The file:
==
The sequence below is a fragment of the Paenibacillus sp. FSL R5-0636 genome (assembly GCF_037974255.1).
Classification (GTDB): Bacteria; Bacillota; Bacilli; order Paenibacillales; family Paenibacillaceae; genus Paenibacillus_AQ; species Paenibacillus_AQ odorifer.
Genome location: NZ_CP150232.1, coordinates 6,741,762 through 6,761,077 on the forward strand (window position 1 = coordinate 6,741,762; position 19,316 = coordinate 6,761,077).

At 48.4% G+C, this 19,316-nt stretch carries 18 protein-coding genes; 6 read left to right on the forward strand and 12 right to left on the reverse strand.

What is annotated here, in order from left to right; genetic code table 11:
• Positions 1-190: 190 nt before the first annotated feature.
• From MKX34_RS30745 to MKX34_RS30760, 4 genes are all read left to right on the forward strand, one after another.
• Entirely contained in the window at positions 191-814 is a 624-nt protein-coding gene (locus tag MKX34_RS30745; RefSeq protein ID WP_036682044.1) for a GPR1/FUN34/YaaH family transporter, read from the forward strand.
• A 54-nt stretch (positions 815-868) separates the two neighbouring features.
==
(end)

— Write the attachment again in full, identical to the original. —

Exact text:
The sequence below is a fragment of the Paenibacillus sp. FSL R5-0636 genome (assembly GCF_037974255.1).
Classification (GTDB): Bacteria; Bacillota; Bacilli; order Paenibacillales; family Paenibacillaceae; genus Paenibacillus_AQ; species Paenibacillus_AQ odorifer.
Genome location: NZ_CP150232.1, coordinates 6,741,762 through 6,761,077 on the forward strand (window position 1 = coordinate 6,741,762; position 19,316 = coordinate 6,761,077).

At 48.4% G+C, this 19,316-nt stretch carries 18 protein-coding genes; 6 read left to right on the forward strand and 12 right to left on the reverse strand.

What is annotated here, in order from left to right; genetic code table 11:
• Positions 1-190: 190 nt before the first annotated feature.
• From MKX34_RS30745 to MKX34_RS30760, 4 genes are all read left to right on the forward strand, one after another.
• Entirely contained in the window at positions 191-814 is a 624-nt protein-coding gene (locus tag MKX34_RS30745; RefSeq protein ID WP_036682044.1) for a GPR1/FUN34/YaaH family transporter, read from the forward strand.
• A 54-nt stretch (positions 815-868) separates the two neighbouring features.